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Do you wonder why a few of your handpicked team members can’t seem to escape the gravitational pull of sub-par performance? Do you unconsciously use human attribution theory to explain and judge your people’s lackluster performance or failings?

Perhaps the problem is not with your people but with your own belief systems, and possibly, your training and coaching skills. Your skill sets regarding human potential and motivation may need an upgrade.

High performing manager-coaches are keenly aware that their expectations of their people often become self-fulfilling. When others fall short of achievable performance results the emotionally intelligent manager first looks in the mirror to reflect on potential flaws in their thinking and competencies.


These Rats Are Really Smart!

A lab experiment was conducted to measure experimenter expectancy on rats’ maze running abilities. Two groups of unsuspecting students (the rat handlers) were informed that one group of rats were bred to be “maze bright” and the other group “maze dull,” when in fact the entire group were standard lab rats divided randomly.

The rats labeled “bright,” well, made the podium. The expectation of the rat handlers influenced the rats’ performance. Nuts, right? Apparently the “bright” rats were handled differently and thought to themselves “I’m smart, people like me, and I’m going to crush this maze course today.”


Management Self-Fulfilling Prophecies

Effective manager-coaches embrace the Pygmalion Effect (HBR article) – believing that most employees’ performance will rise or fall to their leader’s level of expectations. Believe it. In medicine, this phenomenon of human expectancy and results is accepted as the placebo effect.

However, do not confuse genuine belief in people’s innate abilities with Pollyanna thinking. The effective manager deals in reality on the ground, not naivety, or unfiltered positive bias.

Believing that people are capable of producing great results puts the manager squarely on the hook for three heavy-lifting goals:

  1. Recruiting and Retaining Top Talent. Effective manager-coaches do stay up at night appropriately worrying that they have the right team on the bus, knowing that their organizations are only as strong as their weakest employee. As undeniably brilliant as Steve Jobs was, his real mastery was in selecting really smart and capable people (it’s reported that Steve personally conducted over 5,000 interviews). Impetuous in his early years, Steve evolved into a great manager.
  2. Embodying High Performance Expectations for Producing Excellent Products and Services. Great managers are tough on principles and standards but gentle on their people. People have an innate desire to be successful, however, many have never been called upon to be great. Wholeheartedly believing in the potential of others is the greatest service a manager can perform.
  3. Becoming a Master Teacher and Coach. The loss of an individual’s hidden talent was named the 8th Deadly Waste in Toyota’s Lean Manufacturing system. Being skilled at selecting top talent only brings the manager and his or her team part way up the performance mountain. “Sweeney’s Miracle,” drives home the mandatory requirement that managers believe in the ability to train and motivate others to high achievement. Simple belief in people’s potential, minus capable training and teaching, falls into the categories of hopes and dreams.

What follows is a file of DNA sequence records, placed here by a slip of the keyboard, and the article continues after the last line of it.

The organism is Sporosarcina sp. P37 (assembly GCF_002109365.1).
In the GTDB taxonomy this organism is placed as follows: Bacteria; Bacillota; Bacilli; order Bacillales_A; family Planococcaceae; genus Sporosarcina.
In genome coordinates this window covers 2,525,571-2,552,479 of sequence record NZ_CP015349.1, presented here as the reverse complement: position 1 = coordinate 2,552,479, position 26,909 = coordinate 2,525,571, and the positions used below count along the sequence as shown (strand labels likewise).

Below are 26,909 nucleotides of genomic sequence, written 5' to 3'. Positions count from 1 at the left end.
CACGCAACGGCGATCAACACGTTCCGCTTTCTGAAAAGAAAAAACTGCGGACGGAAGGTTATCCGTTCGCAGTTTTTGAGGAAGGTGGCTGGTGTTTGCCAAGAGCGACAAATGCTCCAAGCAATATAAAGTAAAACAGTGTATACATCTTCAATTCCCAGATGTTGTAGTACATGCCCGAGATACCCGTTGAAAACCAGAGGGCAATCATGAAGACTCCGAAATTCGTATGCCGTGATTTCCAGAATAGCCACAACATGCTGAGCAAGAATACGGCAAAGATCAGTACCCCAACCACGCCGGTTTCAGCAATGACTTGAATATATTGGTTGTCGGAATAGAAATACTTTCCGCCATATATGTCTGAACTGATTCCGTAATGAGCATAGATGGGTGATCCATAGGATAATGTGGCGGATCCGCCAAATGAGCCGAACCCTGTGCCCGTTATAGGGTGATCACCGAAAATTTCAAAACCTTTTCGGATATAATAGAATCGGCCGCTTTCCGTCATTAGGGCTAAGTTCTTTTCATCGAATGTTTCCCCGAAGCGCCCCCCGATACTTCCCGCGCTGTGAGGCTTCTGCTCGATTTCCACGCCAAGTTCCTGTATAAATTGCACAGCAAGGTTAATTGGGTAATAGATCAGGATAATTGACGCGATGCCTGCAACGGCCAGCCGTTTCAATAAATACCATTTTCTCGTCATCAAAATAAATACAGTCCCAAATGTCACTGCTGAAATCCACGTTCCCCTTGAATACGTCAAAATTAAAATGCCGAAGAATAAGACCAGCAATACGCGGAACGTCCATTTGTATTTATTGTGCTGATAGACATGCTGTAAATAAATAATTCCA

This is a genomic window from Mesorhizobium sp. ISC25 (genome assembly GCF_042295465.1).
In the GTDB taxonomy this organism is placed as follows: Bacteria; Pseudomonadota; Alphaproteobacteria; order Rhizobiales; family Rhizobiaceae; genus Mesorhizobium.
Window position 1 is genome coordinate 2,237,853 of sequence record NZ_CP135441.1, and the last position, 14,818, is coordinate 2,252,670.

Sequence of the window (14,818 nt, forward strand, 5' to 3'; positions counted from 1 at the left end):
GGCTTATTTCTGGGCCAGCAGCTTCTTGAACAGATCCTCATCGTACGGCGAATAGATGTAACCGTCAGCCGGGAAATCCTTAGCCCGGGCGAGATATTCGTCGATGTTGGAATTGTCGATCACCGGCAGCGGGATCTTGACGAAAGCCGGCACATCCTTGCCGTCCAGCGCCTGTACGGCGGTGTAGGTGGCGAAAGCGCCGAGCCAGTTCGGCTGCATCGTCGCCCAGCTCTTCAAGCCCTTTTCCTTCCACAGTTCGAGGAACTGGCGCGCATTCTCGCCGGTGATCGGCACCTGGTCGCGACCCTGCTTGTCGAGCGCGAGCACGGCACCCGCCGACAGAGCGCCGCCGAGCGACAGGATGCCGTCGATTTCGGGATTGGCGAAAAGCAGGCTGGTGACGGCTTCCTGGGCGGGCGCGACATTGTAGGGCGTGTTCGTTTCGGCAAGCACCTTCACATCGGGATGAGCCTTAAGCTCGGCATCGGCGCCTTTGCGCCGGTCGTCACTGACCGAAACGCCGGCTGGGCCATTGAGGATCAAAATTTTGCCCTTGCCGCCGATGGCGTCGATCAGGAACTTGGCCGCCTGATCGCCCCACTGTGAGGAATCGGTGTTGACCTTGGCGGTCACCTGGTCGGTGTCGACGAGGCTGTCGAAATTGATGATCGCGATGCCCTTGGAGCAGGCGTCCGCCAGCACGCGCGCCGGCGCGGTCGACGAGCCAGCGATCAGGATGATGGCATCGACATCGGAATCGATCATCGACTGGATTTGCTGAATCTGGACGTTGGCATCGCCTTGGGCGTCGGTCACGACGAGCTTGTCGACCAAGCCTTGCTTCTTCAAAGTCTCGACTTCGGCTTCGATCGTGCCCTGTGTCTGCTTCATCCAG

Manage Around High Standards, Never Personality or Tenure

Davie was a rising star in my restaurant. He possessed natural talent, had a positive attitude, and was a rare 15-year-old workhorse. He was rapidly promoted; along with commensurate pay increases to the very demanding sauté cook position by the time he was 17 years old.

Unfortunately, Davie’s maturity didn’t keep pace with his talent. He became cocky, undisciplined in following strict menu standards, and less open to feedback. Under my radar, he quietly built a power base with the younger kitchen crew who, not surprisingly, adapted his cavalier attitude.

After giving Davie several sincere course-correcting opportunities he chose the lone ranger path – not an option in our team-oriented kitchen culture. A Top Gun will always test your principles, values, and management fortitude. Davie was an exceptional kid and, like most of us, was full of insecurities. My unshakable belief in his abilities to take on more responsibilities never wavered, even when he made mistakes, and he made plenty. His achievements might not have fully manifested had I simply expected greatness out of him. However, my resolute belief combined with his steady progress in our Kitchen Professional training program, Davie’s capabilities blossomed.


Belief + High Expectations + Training = Sustained Performance


Start speaking and caring for your people as if they were really smart rats, while establishing and enforcing clear performance expectations. Commit to becoming an effective and inspiring manager-coach. Your people will start winning the maze course called work and you’ll establish yourself as a credible leader worth following.


As always, check out the resources page for more great information about how you can improve your manager-coaching skills today!


Keep it simple. Keep it focused. Definitely keep it inspiring.  -Steve